More than vs. over: when should we use each of them? I didn't realize there was a difference in this until earlier this year when my editor explained it to me. Editorially, there are certain times when we should use each of these terms.
The Canadian Press guide states:
More than is followed by a singular verb when the noun is singular: "More than one tank was hit."
Over: In the sense of in excess of, used interchangeably with more than: "Creasey and Simenon have each published over (more than) 500 books."
Although they can be used interchangeably, the singular does make the difference. In general, more than is typically used in front of numerals. It is thought to be a more formal, professional way of describing the situation.
Books books books! Happy sigh.
Books that I both started and finished in May:
- Green for Life by Victoria Boutenko. I read this in a record day and a half. Brilliant book! It's all about the health benefits of drinking green smoothies, and why they're an important addition to any diet, no matter what types of food you eat (cooked, raw, vegan, vegetarian, meat, etc). It also looks at what's lacking in a normal raw diet, and that's something that you don't normally find. Boutenko has eaten a high-raw diet for about 15 years, and she strongly advocates for it but also notes that it isn't entirely ideal unless you incorporate high quantities of leafy greens (particularly in green smoothie form).
- Something Borrowed by Emily Griffin. I picked this up at the airport and had it finished before I arrived home. It was decent for airport-reading, but... I don't know, any book with a premise where the main character is a cheater just doesn't appeal much to me. Why would an author want to glamorize cheating? Maybe it's supposed to illustrate how complicated relationships are, but I don't like that. Still, it was a captivating enough story with pretty good writing style. And I'm sure I'll see the movie at some point.
- Breaking Free from Emotional Eating by Geneen Roth. I finally, finally understand what the "big deal" about Geneen Roth is! Everyone raves about her (mostly for her book Women Food and God), but I hadn't read anything by her until this book. I'm so glad that I picked it up. She's very real. I feel like she gets me, and many of the exercises that she lays out would be very beneficial. If anyone's out there with any kind of emotional eating issues, I would absolutely recommend that you read this book. It's wonderful.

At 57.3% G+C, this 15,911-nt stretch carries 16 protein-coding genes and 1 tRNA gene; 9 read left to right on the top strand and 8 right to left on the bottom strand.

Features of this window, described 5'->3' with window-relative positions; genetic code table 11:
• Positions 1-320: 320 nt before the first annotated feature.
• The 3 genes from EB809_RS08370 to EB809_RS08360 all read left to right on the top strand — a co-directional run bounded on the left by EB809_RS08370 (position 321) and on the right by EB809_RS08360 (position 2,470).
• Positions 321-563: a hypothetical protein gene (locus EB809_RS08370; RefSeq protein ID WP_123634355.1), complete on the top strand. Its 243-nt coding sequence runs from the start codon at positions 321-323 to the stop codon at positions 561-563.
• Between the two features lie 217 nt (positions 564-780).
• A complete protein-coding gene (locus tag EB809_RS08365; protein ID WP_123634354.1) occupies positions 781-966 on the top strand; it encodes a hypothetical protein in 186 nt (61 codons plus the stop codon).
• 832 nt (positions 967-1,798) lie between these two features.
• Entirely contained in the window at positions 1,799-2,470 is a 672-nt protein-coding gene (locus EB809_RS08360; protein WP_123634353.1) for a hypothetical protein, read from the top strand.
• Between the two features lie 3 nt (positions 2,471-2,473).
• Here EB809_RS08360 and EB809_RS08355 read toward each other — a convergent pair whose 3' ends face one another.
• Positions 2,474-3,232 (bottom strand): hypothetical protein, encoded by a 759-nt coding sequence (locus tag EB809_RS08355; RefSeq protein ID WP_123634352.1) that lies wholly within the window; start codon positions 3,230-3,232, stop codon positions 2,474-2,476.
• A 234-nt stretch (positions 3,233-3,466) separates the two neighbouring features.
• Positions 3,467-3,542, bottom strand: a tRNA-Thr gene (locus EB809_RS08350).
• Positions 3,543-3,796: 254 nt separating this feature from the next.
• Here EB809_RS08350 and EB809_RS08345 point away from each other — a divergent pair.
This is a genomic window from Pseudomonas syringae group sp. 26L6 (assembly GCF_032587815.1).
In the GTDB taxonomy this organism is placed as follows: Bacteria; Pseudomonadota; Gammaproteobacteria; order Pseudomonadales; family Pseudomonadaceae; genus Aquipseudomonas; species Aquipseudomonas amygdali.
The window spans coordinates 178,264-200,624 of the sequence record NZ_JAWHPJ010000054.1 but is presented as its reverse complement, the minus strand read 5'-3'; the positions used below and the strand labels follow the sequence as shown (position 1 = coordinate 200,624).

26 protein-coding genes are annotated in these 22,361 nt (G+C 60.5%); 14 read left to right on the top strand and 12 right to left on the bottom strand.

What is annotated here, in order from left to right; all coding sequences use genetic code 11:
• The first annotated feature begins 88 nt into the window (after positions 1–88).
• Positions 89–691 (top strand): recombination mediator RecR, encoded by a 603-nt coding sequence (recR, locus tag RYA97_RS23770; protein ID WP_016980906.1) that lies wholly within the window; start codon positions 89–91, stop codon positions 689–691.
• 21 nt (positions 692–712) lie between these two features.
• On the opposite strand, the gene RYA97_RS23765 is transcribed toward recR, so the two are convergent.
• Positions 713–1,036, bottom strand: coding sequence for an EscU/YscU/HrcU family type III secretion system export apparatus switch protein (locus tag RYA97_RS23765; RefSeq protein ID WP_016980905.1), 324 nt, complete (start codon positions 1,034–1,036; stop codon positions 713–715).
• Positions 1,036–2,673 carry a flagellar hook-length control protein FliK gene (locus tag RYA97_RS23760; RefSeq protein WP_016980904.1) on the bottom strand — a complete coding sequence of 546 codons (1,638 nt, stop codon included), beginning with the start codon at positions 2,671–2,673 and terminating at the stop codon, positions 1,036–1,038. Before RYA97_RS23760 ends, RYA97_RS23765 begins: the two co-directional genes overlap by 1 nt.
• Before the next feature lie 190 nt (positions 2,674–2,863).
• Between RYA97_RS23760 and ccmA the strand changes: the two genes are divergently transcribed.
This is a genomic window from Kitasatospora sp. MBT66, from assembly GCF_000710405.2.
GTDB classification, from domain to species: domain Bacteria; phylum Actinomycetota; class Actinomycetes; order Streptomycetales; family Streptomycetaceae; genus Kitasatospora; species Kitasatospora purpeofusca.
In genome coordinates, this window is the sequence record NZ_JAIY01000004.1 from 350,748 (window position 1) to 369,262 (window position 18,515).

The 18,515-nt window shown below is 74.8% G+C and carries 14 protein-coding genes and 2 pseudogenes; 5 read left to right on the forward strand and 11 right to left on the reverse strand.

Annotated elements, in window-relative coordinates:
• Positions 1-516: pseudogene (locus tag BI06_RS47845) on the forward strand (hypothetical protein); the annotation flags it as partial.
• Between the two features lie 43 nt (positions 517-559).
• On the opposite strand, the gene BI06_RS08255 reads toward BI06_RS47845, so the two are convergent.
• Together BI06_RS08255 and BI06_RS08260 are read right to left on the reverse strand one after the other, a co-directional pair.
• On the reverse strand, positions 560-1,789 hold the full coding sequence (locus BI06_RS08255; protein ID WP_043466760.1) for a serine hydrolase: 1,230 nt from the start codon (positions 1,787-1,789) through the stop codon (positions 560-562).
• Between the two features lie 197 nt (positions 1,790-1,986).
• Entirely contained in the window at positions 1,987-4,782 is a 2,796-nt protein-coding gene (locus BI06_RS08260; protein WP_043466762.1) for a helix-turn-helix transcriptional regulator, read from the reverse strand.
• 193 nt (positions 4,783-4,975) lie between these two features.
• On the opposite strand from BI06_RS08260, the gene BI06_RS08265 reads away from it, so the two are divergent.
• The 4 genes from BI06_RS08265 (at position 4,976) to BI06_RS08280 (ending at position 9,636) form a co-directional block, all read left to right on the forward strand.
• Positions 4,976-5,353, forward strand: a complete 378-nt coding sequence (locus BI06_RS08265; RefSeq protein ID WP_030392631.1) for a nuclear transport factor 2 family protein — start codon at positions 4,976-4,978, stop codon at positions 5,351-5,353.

- The Fionavar Tapestry by Guy Gavriel Kay. This was the boyfriend's favourite novel when he was growing up. After finishing reading Dostoyevsky, it was time to choose a new book to read when I'm at his place... and I decided I wanted a break from heavy reading. Fantasy novel it is! It's a pretty good story, too.
- Animal, Vegetable, Miracle by Barbara Kingsolver. I've heard a lot about this book and then when Liz recommended it a month or two ago, I knew I just had to read it. I really love Kingsolver's writing style; it's incredibly engaging and she offers such a candid view of the farming lifestyle. Thank you so much for the recommendation, Liz! I'm really glad I finally read this book.
- Don Quixote by Cervantes (I started this a couple months ago... working my way slowly through it!). I liked this book, but it also made me feel a little sad. It's both funny and sad at the same time - at least, that was my reaction. I'm not sure what the intended response is supposed to be. I'd love to know what others think of this book - have any of you read it?
- This I Believe: An A to Z of a Life by Carlos Fuentes (like Quixote, I started this book a couple months ago but still haven't finished reading it). Fuentes is incredibly insightful. He makes lots of great points, but it's also a very personal book, so at times I felt almost uncomfortable reading the book. I've never read anything by him or had even heard of him before finding this book, which might be why I didn't entirely connect on the personal commentary. But as a whole he was insightful and it made for an interesting read.
What books did you read this month?